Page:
Thinking About Writing Isn’t Writing


I admit, I think about writing more than I actually write. And I’m constantly writing a story or two in my head.

There’s the short story project I started months ago that now has five stories, each a work in progress. There’s the book about couples I began two years ago that was put on hold when I was diagnosed with cancer in 2016. Earlier this year, after writing a blog about my cancer experience, it occurred to me that I should also write a book.

Sooo many things to write!

At other times, I’m planning a story in my head, asking myself things like: What research needs to be done about the types of jobs Black men held in the 1920s? What were good names for southern women in the 1940s? Search online for images of general stores down south so you can best describe it in writing. How can you create an imaginary town smack dab in the middle of two cities that actually exist — and make it believable?

All these thoughts about writing can be exhausting, lead to inactivity, and hinder the writing process. And on top of that, I find… writing scares me. The thought of writing badly is the worst.

I was recently told that something I wrote (unrelated to any of my personal projects) was “horrible.” Horrible!

At first, I was daunted and didn’t want to write anything again. The negative thoughts came fast and frequently.

“See? THAT’S why you’re not writing.”

“You’re not a good writer.”

“It’s the mistakes that hold you back.”

“You’ll never be good at it.”

And so on.

The Fix

4594159C-C2F8-4A54-92C1-5FDA2F03962EBefore that cycle of negativity could do me in, however, I bucked up. I determined I wouldn’t let the words “horrible writing” stop me; instead, I’d do what it takes to be a better writer!

Years ago, my cousin gave me Stephen King’s On Writing: A Memoir of the Craft. I never read it. I also have How to Write Short Stories by Sharon Sorenson that I, sadly, don’t remember buying — and also never read. My only explanation for not reading the books is for most of my life, I primarily fancied myself a poet, never considering branching off into another genre. Ha! I’ve, now pulled them from the shelf to devour. And, I decided to enroll in writing workshops and classes to get feedback for improvement.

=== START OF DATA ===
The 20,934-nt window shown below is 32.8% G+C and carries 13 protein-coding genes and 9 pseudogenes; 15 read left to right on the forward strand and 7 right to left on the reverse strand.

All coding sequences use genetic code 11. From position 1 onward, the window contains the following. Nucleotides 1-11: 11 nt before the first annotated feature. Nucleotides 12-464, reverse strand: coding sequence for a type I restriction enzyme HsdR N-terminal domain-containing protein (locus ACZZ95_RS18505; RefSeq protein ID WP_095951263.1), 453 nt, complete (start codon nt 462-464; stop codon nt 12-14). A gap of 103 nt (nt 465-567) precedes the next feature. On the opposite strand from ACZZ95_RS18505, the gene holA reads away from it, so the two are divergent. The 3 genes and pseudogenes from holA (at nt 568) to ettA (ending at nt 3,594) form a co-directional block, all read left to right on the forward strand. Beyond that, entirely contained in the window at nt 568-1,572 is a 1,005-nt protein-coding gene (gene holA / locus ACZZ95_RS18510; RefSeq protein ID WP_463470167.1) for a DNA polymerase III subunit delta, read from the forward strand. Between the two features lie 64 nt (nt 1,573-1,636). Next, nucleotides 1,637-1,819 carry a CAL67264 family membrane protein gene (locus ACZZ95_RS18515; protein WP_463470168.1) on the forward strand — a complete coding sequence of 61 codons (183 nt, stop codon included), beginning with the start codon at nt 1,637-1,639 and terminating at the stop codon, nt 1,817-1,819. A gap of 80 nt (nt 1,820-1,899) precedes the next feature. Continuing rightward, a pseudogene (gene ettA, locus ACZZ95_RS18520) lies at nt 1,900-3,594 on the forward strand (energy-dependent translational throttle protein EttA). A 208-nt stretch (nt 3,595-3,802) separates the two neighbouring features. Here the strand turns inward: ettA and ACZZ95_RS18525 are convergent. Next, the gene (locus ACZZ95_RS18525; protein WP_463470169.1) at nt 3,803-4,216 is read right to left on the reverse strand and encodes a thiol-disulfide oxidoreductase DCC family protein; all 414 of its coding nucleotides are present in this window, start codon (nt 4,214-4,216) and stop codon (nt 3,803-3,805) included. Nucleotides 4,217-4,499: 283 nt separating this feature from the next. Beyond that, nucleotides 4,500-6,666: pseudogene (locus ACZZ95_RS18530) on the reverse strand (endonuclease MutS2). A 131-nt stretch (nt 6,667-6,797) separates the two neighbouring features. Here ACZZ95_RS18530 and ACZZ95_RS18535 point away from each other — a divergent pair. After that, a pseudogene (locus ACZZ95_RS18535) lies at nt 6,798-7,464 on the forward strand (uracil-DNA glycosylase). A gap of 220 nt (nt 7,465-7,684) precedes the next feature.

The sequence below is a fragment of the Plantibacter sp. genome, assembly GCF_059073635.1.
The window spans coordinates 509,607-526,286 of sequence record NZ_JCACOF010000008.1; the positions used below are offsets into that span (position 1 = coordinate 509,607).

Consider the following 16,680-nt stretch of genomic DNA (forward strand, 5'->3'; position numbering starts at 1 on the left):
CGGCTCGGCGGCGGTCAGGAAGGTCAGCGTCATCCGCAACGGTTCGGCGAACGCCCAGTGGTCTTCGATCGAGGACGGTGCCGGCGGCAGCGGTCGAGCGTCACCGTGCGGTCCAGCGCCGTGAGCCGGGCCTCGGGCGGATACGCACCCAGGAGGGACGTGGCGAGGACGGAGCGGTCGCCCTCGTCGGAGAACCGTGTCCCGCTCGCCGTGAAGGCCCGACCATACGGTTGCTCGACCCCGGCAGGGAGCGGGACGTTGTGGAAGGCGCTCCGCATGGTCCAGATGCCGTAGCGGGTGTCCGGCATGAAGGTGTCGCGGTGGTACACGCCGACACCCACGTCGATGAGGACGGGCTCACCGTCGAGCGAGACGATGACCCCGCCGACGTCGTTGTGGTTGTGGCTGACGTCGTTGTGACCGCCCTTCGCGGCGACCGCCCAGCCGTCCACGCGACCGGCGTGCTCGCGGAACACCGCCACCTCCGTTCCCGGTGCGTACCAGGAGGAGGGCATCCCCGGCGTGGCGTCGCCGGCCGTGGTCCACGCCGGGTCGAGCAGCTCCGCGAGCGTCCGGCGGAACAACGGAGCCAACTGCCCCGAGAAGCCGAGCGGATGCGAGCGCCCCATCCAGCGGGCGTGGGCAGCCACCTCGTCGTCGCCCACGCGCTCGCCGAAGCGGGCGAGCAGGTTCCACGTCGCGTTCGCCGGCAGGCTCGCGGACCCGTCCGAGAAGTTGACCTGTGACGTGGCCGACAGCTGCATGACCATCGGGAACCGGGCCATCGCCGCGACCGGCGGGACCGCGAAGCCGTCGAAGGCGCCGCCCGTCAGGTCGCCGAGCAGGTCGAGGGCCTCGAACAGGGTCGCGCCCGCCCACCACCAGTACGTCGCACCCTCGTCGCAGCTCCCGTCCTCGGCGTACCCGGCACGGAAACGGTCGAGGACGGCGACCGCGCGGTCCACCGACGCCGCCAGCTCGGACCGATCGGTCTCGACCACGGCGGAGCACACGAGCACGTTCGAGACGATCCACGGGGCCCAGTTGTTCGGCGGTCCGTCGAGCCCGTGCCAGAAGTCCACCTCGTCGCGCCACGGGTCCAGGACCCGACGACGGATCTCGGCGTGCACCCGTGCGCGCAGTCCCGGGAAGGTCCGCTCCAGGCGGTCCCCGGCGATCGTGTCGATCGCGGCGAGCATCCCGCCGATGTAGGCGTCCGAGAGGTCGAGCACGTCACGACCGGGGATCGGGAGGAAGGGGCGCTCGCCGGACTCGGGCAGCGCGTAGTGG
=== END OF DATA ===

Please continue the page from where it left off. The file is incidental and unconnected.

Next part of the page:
It’s said the more you write, the better you get. Which takes me back to my first sentence: I think about writing more than I actually write.

But I proclaim, no more of that!

Now, I’m aware that thinking is actually part of the writing process. It is helpful to have clarity about what you want to write. And, I’ve found that once I sit down to write — after thinking about something for a while — the pages fill up quicker, and I’ve already written part of the story in my head.

I’m also aware that I must get out of my head more often and get the stories written.

In August, I gave myself a challenge to pick one of my short stories to finish. But major family responsibilities, a heavier workload, and simply being tired (I am, after all, still recovering from cancer treatment; something I have to remind myself of from time-to-time) took over.

Again, writing was pretty much put aside. To counteract not writing, giving intentional thought to my stories became crucial, especially when too tired for the task. I’ve resolved many story issues in my head these past couple of months, with quick surges of writing here or there.

Writing Communities

It’s also said that connecting with like-minded people is great motivation.